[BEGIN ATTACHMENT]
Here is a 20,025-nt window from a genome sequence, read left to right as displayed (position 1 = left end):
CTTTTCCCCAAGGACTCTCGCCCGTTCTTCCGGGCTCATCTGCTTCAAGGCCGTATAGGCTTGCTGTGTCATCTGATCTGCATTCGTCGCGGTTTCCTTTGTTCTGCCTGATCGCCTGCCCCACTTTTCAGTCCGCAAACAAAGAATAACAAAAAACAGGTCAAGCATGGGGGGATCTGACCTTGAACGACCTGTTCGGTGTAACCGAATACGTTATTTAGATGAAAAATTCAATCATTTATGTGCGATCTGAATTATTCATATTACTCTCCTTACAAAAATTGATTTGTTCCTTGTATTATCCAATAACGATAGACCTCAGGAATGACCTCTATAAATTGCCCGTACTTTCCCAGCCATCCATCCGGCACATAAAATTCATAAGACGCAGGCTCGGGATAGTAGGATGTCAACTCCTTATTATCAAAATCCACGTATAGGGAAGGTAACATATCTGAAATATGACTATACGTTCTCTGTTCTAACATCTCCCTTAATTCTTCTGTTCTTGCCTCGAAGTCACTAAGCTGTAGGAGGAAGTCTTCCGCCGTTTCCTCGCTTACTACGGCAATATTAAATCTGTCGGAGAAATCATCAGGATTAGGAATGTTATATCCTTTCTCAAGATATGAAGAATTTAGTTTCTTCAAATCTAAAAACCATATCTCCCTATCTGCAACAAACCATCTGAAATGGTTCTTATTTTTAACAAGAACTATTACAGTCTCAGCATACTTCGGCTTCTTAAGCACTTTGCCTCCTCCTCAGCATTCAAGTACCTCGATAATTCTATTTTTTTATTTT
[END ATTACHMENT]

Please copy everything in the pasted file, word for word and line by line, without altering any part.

Here is a 20,025-nt window from a genome sequence, read left to right as displayed (position 1 = left end):
CTTTTCCCCAAGGACTCTCGCCCGTTCTTCCGGGCTCATCTGCTTCAAGGCCGTATAGGCTTGCTGTGTCATCTGATCTGCATTCGTCGCGGTTTCCTTTGTTCTGCCTGATCGCCTGCCCCACTTTTCAGTCCGCAAACAAAGAATAACAAAAAACAGGTCAAGCATGGGGGGATCTGACCTTGAACGACCTGTTCGGTGTAACCGAATACGTTATTTAGATGAAAAATTCAATCATTTATGTGCGATCTGAATTATTCATATTACTCTCCTTACAAAAATTGATTTGTTCCTTGTATTATCCAATAACGATAGACCTCAGGAATGACCTCTATAAATTGCCCGTACTTTCCCAGCCATCCATCCGGCACATAAAATTCATAAGACGCAGGCTCGGGATAGTAGGATGTCAACTCCTTATTATCAAAATCCACGTATAGGGAAGGTAACATATCTGAAATATGACTATACGTTCTCTGTTCTAACATCTCCCTTAATTCTTCTGTTCTTGCCTCGAAGTCACTAAGCTGTAGGAGGAAGTCTTCCGCCGTTTCCTCGCTTACTACGGCAATATTAAATCTGTCGGAGAAATCATCAGGATTAGGAATGTTATATCCTTTCTCAAGATATGAAGAATTTAGTTTCTTCAAATCTAAAAACCATATCTCCCTATCTGCAACAAACCATCTGAAATGGTTCTTATTTTTAACAAGAACTATTACAGTCTCAGCATACTTCGGCTTCTTAAGCACTTTGCCTCCTCCTCAGCATTCAAGTACCTCGATAATTCTATTTTTTTATTTT